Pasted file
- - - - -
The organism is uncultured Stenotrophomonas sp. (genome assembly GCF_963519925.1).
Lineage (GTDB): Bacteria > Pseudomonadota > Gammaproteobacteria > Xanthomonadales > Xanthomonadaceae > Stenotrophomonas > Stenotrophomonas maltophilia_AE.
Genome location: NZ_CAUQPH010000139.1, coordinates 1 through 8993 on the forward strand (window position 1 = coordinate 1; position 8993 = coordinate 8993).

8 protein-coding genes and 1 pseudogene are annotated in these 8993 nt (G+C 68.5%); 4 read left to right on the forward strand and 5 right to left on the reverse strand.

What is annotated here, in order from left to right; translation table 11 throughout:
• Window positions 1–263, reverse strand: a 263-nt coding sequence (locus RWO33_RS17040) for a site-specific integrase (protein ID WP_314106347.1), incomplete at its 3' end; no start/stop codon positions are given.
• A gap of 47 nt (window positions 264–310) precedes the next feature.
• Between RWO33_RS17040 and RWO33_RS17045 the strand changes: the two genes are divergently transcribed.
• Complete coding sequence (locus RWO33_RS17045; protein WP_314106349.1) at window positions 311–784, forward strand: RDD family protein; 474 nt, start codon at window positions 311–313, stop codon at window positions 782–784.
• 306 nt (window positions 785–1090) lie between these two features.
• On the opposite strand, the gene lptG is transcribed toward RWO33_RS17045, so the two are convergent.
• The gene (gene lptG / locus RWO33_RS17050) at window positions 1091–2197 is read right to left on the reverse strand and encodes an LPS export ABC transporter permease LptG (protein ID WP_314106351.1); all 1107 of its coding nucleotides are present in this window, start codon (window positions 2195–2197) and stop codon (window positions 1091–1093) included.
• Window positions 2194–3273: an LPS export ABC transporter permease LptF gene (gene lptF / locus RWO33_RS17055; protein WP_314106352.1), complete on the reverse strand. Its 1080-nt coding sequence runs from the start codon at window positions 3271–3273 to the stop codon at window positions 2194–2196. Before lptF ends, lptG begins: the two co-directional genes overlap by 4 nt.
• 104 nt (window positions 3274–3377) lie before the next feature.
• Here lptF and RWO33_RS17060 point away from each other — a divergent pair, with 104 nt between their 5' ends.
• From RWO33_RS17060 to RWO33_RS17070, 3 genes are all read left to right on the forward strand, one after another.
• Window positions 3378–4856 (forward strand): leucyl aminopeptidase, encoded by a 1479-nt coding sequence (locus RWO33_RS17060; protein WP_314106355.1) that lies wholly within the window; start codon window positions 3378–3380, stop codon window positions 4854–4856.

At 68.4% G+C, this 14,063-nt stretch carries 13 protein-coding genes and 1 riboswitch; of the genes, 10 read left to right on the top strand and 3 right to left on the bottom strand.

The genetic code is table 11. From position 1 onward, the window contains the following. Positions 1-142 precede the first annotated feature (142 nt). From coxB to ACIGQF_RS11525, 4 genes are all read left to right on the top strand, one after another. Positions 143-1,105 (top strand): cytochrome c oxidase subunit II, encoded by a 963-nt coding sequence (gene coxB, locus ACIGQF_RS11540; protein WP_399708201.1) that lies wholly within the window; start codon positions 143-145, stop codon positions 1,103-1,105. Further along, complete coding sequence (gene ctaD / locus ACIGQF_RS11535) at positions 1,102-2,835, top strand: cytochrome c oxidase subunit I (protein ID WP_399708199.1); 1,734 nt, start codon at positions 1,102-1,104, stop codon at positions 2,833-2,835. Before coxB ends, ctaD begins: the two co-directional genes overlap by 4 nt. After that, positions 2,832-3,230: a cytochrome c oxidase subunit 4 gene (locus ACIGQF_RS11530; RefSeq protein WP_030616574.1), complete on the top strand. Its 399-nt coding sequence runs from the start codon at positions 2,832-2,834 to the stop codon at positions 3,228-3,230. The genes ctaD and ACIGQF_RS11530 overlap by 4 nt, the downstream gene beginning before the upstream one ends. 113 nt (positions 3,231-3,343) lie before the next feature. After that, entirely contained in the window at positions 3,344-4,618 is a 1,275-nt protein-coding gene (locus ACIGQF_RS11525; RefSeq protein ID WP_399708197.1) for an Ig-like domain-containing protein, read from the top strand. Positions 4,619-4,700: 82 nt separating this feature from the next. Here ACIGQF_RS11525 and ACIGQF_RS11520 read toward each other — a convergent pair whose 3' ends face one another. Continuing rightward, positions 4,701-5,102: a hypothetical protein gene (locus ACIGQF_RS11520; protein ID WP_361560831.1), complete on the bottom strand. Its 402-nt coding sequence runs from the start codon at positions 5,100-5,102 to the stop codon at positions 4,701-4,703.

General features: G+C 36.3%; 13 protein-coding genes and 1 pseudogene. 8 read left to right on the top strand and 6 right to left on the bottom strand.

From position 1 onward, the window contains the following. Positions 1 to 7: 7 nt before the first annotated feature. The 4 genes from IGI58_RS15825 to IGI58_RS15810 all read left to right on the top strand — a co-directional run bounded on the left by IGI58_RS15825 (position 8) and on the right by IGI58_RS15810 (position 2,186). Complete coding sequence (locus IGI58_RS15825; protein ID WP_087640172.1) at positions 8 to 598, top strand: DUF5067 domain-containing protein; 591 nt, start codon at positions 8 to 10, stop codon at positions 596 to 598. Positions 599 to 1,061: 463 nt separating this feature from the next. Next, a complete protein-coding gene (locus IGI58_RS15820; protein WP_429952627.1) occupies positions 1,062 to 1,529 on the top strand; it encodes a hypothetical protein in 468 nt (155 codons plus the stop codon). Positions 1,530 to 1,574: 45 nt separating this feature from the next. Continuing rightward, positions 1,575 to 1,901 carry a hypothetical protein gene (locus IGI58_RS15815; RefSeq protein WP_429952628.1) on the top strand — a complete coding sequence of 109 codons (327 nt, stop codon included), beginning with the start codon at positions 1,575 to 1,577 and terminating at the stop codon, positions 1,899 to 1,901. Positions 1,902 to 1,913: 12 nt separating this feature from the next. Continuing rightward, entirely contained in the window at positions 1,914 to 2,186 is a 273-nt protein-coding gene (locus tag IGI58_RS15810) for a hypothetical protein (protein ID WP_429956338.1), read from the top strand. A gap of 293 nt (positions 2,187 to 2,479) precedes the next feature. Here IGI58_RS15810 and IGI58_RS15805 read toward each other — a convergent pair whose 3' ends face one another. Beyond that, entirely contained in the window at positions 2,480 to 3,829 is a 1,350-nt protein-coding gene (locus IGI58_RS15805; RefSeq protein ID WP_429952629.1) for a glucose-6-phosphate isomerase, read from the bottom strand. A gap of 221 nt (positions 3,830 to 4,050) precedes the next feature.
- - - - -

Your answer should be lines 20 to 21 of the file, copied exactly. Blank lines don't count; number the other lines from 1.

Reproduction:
General features: G+C 36.3%; 13 protein-coding genes and 1 pseudogene. 8 read left to right on the top strand and 6 right to left on the bottom strand.

From position 1 onward, the window contains the following. Positions 1 to 7: 7 nt before the first annotated feature. The 4 genes from IGI58_RS15825 to IGI58_RS15810 all read left to right on the top strand — a co-directional run bounded on the left by IGI58_RS15825 (position 8) and on the right by IGI58_RS15810 (position 2,186). Complete coding sequence (locus IGI58_RS15825; protein ID WP_087640172.1) at positions 8 to 598, top strand: DUF5067 domain-containing protein; 591 nt, start codon at positions 8 to 10, stop codon at positions 596 to 598. Positions 599 to 1,061: 463 nt separating this feature from the next. Next, a complete protein-coding gene (locus IGI58_RS15820; protein WP_429952627.1) occupies positions 1,062 to 1,529 on the top strand; it encodes a hypothetical protein in 468 nt (155 codons plus the stop codon). Positions 1,530 to 1,574: 45 nt separating this feature from the next. Continuing rightward, positions 1,575 to 1,901 carry a hypothetical protein gene (locus IGI58_RS15815; RefSeq protein WP_429952628.1) on the top strand — a complete coding sequence of 109 codons (327 nt, stop codon included), beginning with the start codon at positions 1,575 to 1,577 and terminating at the stop codon, positions 1,899 to 1,901. Positions 1,902 to 1,913: 12 nt separating this feature from the next. Continuing rightward, entirely contained in the window at positions 1,914 to 2,186 is a 273-nt protein-coding gene (locus tag IGI58_RS15810) for a hypothetical protein (protein ID WP_429956338.1), read from the top strand. A gap of 293 nt (positions 2,187 to 2,479) precedes the next feature. Here IGI58_RS15810 and IGI58_RS15805 read toward each other — a convergent pair whose 3' ends face one another. Beyond that, entirely contained in the window at positions 2,480 to 3,829 is a 1,350-nt protein-coding gene (locus IGI58_RS15805; RefSeq protein ID WP_429952629.1) for a glucose-6-phosphate isomerase, read from the bottom strand. A gap of 221 nt (positions 3,830 to 4,050) precedes the next feature.